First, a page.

RIP Angie Martin 1974-2009

It is with overwhelming sadness that I write to tell our community that Angie Martin, mySociety’s fourth core developer, has died. She was taken from us by the cancer that she had been fighting since soon after we hired her less than two years ago.

Possessed of an almost unbelievably upbeat personality, Angie brought not only her formidable Perl skills, but her blazing warmth of character to our team. In remission during our yearly retreat in January this year, she combined laughter with a typically tough line of questioning on ideas she thought insufficiently robust. With typical disgregard for cool, her CV noted that she was “known to enjoy wrangling regular expressions on a Sunday Morning”. She didn’t see any contradiction between being a successful woman and a geek, throwing herself wholeheartedly into the Mac-toting, perlmonger ethos. She even brought her husband Tommy with her, who became a significant volunteer.

Given her habit of plain speaking, it is pointless to pretend that Angie was able to make the contribution to mySociety’s users or codebase that she wanted to. What she achieved in terms of difficult coding during recovery from chemotherapy was incredible, breathtaking – but she wanted to change the world. It now falls to the rest of us, and our supporters, to live up to the expectations she embodied, to continue to push every day, using skills like those that she had to help people with everyday problems. We now have to ask ‘What would Angie do?’, as well as ‘What would Chris do?’. It is a lot to live up to.

She was a mySociety core developer: I hope that meant as much to her as it meant for me to have her as one of my coders.  Remember and Respect.

Updated: Angie changed her surname upon getting married, a couple of months ago. I have just read she wanted to be remembered as Angie Martin, and so I have made that change.

Updated 21 7 2009: Tommy has just told me that those wishing to may memorial donations should send them to Hospice at Home.


  1. Having worked with Angie briefly during my own time at mySociety, I can attest to all of Tom’s words above. Angie really did want to change the world — and I can’t help but imagine the impact she would have made with more time.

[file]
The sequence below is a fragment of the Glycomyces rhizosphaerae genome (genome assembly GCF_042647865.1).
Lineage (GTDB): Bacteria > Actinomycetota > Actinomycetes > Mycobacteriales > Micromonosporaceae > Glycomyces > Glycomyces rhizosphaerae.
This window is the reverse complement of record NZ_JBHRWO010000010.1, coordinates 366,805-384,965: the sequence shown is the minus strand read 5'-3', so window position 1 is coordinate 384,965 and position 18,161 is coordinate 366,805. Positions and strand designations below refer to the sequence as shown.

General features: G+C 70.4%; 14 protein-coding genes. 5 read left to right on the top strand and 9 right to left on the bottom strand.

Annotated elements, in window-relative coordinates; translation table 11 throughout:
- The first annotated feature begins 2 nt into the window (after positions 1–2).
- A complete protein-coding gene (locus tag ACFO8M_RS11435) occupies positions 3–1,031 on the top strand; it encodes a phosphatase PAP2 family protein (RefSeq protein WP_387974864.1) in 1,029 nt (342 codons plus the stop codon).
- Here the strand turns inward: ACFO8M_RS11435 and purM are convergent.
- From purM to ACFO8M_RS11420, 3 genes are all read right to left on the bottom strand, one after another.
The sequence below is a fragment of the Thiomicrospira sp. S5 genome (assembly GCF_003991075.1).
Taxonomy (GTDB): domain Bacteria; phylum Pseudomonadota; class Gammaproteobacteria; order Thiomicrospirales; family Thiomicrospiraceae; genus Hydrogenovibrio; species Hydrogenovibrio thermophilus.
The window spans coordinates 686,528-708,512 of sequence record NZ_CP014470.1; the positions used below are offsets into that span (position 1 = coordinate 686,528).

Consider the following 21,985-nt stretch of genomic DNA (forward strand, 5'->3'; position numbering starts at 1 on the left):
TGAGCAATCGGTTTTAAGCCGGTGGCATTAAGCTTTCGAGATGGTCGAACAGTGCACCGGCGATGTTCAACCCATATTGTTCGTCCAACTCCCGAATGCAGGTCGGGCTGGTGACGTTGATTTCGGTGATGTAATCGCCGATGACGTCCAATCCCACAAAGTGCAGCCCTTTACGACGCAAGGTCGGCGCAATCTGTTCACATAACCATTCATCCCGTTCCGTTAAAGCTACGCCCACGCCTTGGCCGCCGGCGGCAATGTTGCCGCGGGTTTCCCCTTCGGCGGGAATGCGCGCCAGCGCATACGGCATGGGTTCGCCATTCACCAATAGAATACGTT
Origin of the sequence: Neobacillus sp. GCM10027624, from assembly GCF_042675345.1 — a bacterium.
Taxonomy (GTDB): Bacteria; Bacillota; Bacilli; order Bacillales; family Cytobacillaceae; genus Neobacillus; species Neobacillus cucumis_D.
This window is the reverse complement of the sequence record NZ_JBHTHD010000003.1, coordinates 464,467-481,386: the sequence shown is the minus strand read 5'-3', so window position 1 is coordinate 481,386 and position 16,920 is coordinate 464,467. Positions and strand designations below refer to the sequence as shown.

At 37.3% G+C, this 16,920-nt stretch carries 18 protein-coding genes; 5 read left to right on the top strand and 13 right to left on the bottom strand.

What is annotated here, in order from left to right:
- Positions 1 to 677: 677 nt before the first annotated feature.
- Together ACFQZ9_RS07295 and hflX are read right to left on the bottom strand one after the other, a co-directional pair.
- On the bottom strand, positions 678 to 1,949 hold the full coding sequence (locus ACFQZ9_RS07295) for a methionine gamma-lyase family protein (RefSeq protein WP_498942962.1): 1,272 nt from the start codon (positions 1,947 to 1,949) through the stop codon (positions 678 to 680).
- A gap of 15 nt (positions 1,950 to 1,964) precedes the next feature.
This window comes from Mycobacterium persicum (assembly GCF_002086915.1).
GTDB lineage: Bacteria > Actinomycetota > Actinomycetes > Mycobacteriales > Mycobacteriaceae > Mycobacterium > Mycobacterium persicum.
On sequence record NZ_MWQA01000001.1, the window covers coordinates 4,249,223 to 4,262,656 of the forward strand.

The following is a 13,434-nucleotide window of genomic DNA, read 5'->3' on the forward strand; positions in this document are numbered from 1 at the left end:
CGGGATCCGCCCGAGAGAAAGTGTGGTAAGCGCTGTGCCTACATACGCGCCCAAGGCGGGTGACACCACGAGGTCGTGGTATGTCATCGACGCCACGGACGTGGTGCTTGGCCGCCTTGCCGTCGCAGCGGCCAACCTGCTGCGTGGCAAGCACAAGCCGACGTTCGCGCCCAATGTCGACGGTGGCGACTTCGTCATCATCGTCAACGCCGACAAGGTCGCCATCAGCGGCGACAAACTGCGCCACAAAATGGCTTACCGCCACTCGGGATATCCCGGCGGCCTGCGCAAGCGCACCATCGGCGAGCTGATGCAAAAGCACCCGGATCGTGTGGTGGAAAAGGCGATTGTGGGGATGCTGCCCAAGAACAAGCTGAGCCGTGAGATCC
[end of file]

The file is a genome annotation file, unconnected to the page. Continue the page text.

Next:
My heart goes out to Tommy and the rest of her family. I know the mySociety community is mourning the loss of Angie’s warmth and skill, but the rest of the democratic coding community will surely be feeling her departure, as well.

  2. It’s always the good ones who are taken from us. 🙁 Bless her and her family. Her work will live on through the fantastic tools she has helped build.

  3. My thanks to you, Tom, for your kind and eloquent words about Angie. I wish I could express my joy of knowing Angie in such lovely terms. I met her when she was 10 — I had been transferred by my American company to England, worked with her mum and became friends with them — and enjoyed watching her become the honest, delightful and admirable young woman you knew.

    I treasure my visit with her and Tommy in spring of last year when we shopped for the multi-purpose Buff scarf in preparation for hair loss, walked along a special bit of lakeshore in Keswick, and played tourists at Hadrian’s Wall. She will never be forgotten but will be sorely missed.

  4. I had not heard of Angie before this blog post. But I assume that MySociety works as a fairly small team and can well imagine you are quite close as a unit, especially given that you work so hard on ethical projects. I’ve worked in small teams with good people too and can well imagine how hard it would have hit me to have lost certain colleagues and friends.

    She sounds like one of the good’uns. Sorry for My Society’s loss and it sounds like society in general has lost out here too.